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1.
Epidemiology and risk factors of self-reported systemic allergic reactions to a Hymenoptera venom in beekeepers worldwide : a protocol for a systematic review of observational studies
Tanja Carli, Igor Locatelli, Mitja Košnik, Andreja Kukec, 2022, review article

Abstract: Introduction Systemic allergic reaction (SAR) to a Hymenoptera venom is a potentially life-threatening disorder. The rate of SAR between beekeepers in comparison with a healthy individual is different. The risk for an SAR is particularly high in beekeepers due to their persistent or seasonal exposure to the stinging Hymenoptera. We aim to provide a critical appraisal and a synthesis of evidence-based data from epidemiological observational studies, focusing on SARs to a Hymenoptera venom and the associated risk factors for SARs in beekeepers worldwide. Methods and analysis Searching will include seven electronic databases for published studies without language restrictions, from inception up to 3 August 2021, and it will be rerun for all electronic databases prior publication. Only epidemiological observational studies in beekeepers will be included. The risk of bias in the included studies will be appraised by using the Joanna Briggs Institute Critical Appraisal Checklist for Analytical Cross-Sectional Studies and the Newcastle-Ottawa Scale, adapted for cross-sectional studies. For the certainty of evidence, the Grading of Recommendations Assessment, Development and Evaluation approach will be used. Qualitative synthesis will be presented in a tabulated format with the selected characteristics across primary studies and the main outcome of interest. A meta-analysis is planned to be performed if there will be a sufficient number of homogeneous studies with complete data. The Preferred Reporting Items for Systematic Review and Meta-Analysis Protocols 2015 statement will guide the reporting of this systematic literature review. Ethics and dissemination No ethics approval is needed to conduct the systematic literature review since it will be solely based on the published literature. Findings will be disseminated through the relevant conferences, peer-review and open-access journals.
Keywords: systemic allergic reaction (SAR), Hymenoptera venom, systematic literature review
Published in DiRROS: 31.08.2022; Views: 187; Downloads: 79
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2.
Cryoglobulins, cryofibrinogens, and cold agglutinins in cold urticaria : literature review, retrospective patient analysis, and observational study in 49 patients
Katharina Ginter, Dalia Melina Ahsan, Mojca Bizjak, Karoline Krause, Marcus Maurer, Sabine Altrichter, Dorothea Terhorst, 2021, original scientific article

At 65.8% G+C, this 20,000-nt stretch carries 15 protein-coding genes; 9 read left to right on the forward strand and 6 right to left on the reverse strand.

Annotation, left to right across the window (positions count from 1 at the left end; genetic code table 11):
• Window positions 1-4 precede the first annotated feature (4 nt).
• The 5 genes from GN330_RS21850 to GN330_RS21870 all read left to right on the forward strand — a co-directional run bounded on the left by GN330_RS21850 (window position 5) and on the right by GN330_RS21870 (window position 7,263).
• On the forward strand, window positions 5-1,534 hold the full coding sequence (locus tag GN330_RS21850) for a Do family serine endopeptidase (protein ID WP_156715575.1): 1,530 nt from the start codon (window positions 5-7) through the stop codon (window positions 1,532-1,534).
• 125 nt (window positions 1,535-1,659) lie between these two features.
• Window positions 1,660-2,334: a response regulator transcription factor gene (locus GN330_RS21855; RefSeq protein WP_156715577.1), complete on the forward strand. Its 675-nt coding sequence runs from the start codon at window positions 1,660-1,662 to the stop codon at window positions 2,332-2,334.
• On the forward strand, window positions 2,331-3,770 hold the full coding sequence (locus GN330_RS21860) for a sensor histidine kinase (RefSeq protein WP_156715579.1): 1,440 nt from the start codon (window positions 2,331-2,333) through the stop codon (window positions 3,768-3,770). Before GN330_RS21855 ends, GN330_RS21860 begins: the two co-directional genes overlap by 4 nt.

Abstract: Introduction: Cryoproteins, such as cryoglobulins, cryofibrinogens and cold agglutinins, precipitate at low temperatures or agglutinate erythrocytes and dissolve again when warmed. Their pathogenetic and diagnostic importance in cold urticaria (ColdU) is unclear. In this study, we aimed to characterize the prevalence of cryoproteins in patients with ColdU. Methods: We conducted 3 analyses: i) a systematic review and meta-analysis of published data using an adapted version of the Johanna Briggs Institute's critical appraisal tool for case series, ii) a retrospective analysis of 293 ColdU patients treated at our Urticaria Center of Reference and Excellence (UCARE) from 2014 to 2019, and iii) a prospective observational study, from July 2019 to July 2020, with 49 ColdU patients as defined by the EAACI/GA2LEN/EDF/UNEV consensus recommendations. Results: Our systematic review identified 14 relevant studies with a total of 1151 ColdU patients. The meta-analyses showed that 3.0% (19/628), 1.1% (4/357) and 0.7% (2/283) of patients had elevated levels of cryoglobulins, cryofibrinogens, and cold agglutinins, respectively. Our retrospective analyses showed that cryoproteins were assessed in 4.1% (12/293) of ColdU patients. None of nine ColdU patients had cryoglobulins, and one of 5 had cold agglutinins. In our prospective study, none of our patients had detectable cryoglobulins (0/48) or cryofibrinogens (0/48), but 4.3% (2/46) of patients had cold agglutinins (without any known underlying autoimmune or hematological disorder). Conclusion: Our investigation suggests that only very few ColdU patients exhibit cryoproteins and that the pathogenesis of ColdU is driven by other mechanisms, which remain to be identified and characterized in detail.
Keywords: urticaria, review, observational study, retrospective studies, cold urticaria, cryoglobulins, cryofibrinogens, cold agglutinins, retrospective analysis
Published in DiRROS: 28.05.2021; Views: 794; Downloads: 701
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3.
The efficacy, safety and tolerability of canakinumab in the treatment of familial Mediterranean fever : a systematic review of the literature
Mark Kačar, Sinisa Savic, Jeroen CH van der Hilst, 2020, review article

Abstract: Familial Mediterranean Fever (FMF) is the most prevalent genetic autoinflammatory disorder. In most patients, treatment with colchicine can prevent attacks of fever and inflammation. However, 5%-10% of patients are resistant to colchicine treatment, while a similar percentage cannot tolerate colchicine in doses needed to prevent attacks. For these patients, Canakinumab, a full human antibody against IL-1[beta], has been approved recently by the FDA and EMA. In this article, we present a systematic review of the long-term efficacy, safety, and tolerability of Canakinumab in FMF patients who cannot tolerate colchicine or who are resistant to colchicine treatment.
Keywords: familial Mediterranean fever -- therapy -- review, monoclonal antibodies, canakinumab, anti-IL1 therapy
Published in DiRROS: 08.04.2021; Views: 923; Downloads: 597
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